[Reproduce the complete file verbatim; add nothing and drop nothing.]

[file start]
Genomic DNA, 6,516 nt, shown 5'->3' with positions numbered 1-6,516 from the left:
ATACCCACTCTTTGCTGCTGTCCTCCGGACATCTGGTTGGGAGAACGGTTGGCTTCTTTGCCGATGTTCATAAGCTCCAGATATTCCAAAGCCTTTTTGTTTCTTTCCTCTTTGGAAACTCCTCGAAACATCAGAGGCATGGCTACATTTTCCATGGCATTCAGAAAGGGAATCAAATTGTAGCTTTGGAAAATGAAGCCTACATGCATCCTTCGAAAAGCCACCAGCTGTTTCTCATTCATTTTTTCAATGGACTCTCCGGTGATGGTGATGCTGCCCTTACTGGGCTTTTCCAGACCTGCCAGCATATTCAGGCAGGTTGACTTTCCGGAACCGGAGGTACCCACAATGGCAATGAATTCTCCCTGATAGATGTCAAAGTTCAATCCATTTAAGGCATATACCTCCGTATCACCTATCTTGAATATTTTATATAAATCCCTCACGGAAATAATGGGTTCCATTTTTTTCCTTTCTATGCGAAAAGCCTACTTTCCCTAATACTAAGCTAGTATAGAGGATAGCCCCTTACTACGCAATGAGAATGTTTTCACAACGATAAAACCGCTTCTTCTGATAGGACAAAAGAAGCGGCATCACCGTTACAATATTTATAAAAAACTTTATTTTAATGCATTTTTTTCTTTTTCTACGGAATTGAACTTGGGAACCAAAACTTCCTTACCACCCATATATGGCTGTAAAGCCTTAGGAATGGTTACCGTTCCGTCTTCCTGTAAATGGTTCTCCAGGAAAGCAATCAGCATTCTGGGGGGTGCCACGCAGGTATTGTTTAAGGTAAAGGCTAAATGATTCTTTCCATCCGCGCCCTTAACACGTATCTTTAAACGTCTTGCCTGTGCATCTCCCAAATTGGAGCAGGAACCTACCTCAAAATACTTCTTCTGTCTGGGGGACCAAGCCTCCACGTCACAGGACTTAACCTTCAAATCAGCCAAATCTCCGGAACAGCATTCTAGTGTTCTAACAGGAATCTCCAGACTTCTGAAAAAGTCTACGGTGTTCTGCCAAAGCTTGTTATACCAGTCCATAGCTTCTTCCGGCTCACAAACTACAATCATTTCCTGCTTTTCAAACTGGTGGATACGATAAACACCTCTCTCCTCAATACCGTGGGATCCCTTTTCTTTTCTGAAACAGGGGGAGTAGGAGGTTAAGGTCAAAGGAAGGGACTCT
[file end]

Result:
Genomic DNA, 6,516 nt, shown 5'->3' with positions numbered 1-6,516 from the left:
ATACCCACTCTTTGCTGCTGTCCTCCGGACATCTGGTTGGGAGAACGGTTGGCTTCTTTGCCGATGTTCATAAGCTCCAGATATTCCAAAGCCTTTTTGTTTCTTTCCTCTTTGGAAACTCCTCGAAACATCAGAGGCATGGCTACATTTTCCATGGCATTCAGAAAGGGAATCAAATTGTAGCTTTGGAAAATGAAGCCTACATGCATCCTTCGAAAAGCCACCAGCTGTTTCTCATTCATTTTTTCAATGGACTCTCCGGTGATGGTGATGCTGCCCTTACTGGGCTTTTCCAGACCTGCCAGCATATTCAGGCAGGTTGACTTTCCGGAACCGGAGGTACCCACAATGGCAATGAATTCTCCCTGATAGATGTCAAAGTTCAATCCATTTAAGGCATATACCTCCGTATCACCTATCTTGAATATTTTATATAAATCCCTCACGGAAATAATGGGTTCCATTTTTTTCCTTTCTATGCGAAAAGCCTACTTTCCCTAATACTAAGCTAGTATAGAGGATAGCCCCTTACTACGCAATGAGAATGTTTTCACAACGATAAAACCGCTTCTTCTGATAGGACAAAAGAAGCGGCATCACCGTTACAATATTTATAAAAAACTTTATTTTAATGCATTTTTTTCTTTTTCTACGGAATTGAACTTGGGAACCAAAACTTCCTTACCACCCATATATGGCTGTAAAGCCTTAGGAATGGTTACCGTTCCGTCTTCCTGTAAATGGTTCTCCAGGAAAGCAATCAGCATTCTGGGGGGTGCCACGCAGGTATTGTTTAAGGTAAAGGCTAAATGATTCTTTCCATCCGCGCCCTTAACACGTATCTTTAAACGTCTTGCCTGTGCATCTCCCAAATTGGAGCAGGAACCTACCTCAAAATACTTCTTCTGTCTGGGGGACCAAGCCTCCACGTCACAGGACTTAACCTTCAAATCAGCCAAATCTCCGGAACAGCATTCTAGTGTTCTAACAGGAATCTCCAGACTTCTGAAAAAGTCTACGGTGTTCTGCCAAAGCTTGTTATACCAGTCCATAGCTTCTTCCGGCTCACAAACTACAATCATTTCCTGCTTTTCAAACTGGTGGATACGATAAACACCTCTCTCCTCAATACCGTGGGATCCCTTTTCTTTTCTGAAACAGGGGGAGTAGGAGGTTAAGGTCAAAGGAAGGGACTCT